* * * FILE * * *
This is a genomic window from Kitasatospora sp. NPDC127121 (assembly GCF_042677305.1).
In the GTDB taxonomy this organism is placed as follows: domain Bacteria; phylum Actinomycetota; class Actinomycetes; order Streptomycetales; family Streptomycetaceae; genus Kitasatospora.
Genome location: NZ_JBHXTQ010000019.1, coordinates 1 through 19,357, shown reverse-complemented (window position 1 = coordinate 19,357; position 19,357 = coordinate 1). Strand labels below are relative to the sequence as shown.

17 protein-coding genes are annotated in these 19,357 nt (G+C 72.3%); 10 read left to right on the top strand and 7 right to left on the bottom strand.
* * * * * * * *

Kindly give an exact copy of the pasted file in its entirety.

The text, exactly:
This is a genomic window from Kitasatospora sp. NPDC127121 (assembly GCF_042677305.1).
In the GTDB taxonomy this organism is placed as follows: domain Bacteria; phylum Actinomycetota; class Actinomycetes; order Streptomycetales; family Streptomycetaceae; genus Kitasatospora.
Genome location: NZ_JBHXTQ010000019.1, coordinates 1 through 19,357, shown reverse-complemented (window position 1 = coordinate 19,357; position 19,357 = coordinate 1). Strand labels below are relative to the sequence as shown.

17 protein-coding genes are annotated in these 19,357 nt (G+C 72.3%); 10 read left to right on the top strand and 7 right to left on the bottom strand.